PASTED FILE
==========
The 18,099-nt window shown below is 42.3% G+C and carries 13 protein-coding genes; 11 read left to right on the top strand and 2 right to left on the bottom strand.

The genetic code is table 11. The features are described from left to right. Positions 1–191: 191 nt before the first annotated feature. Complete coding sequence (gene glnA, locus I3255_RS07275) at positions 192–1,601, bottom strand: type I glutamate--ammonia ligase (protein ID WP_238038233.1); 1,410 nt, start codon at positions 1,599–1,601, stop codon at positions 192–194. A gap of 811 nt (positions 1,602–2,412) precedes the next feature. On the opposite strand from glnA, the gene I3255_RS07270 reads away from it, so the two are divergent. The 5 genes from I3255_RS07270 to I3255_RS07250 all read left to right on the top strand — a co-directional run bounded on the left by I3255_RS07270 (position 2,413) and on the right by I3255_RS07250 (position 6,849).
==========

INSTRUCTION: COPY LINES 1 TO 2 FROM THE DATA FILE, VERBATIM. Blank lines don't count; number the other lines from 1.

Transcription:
The 18,099-nt window shown below is 42.3% G+C and carries 13 protein-coding genes; 11 read left to right on the top strand and 2 right to left on the bottom strand.

The genetic code is table 11. The features are described from left to right. Positions 1–191: 191 nt before the first annotated feature. Complete coding sequence (gene glnA, locus I3255_RS07275) at positions 192–1,601, bottom strand: type I glutamate--ammonia ligase (protein ID WP_238038233.1); 1,410 nt, start codon at positions 1,599–1,601, stop codon at positions 192–194. A gap of 811 nt (positions 1,602–2,412) precedes the next feature. On the opposite strand from glnA, the gene I3255_RS07270 reads away from it, so the two are divergent. The 5 genes from I3255_RS07270 to I3255_RS07250 all read left to right on the top strand — a co-directional run bounded on the left by I3255_RS07270 (position 2,413) and on the right by I3255_RS07250 (position 6,849).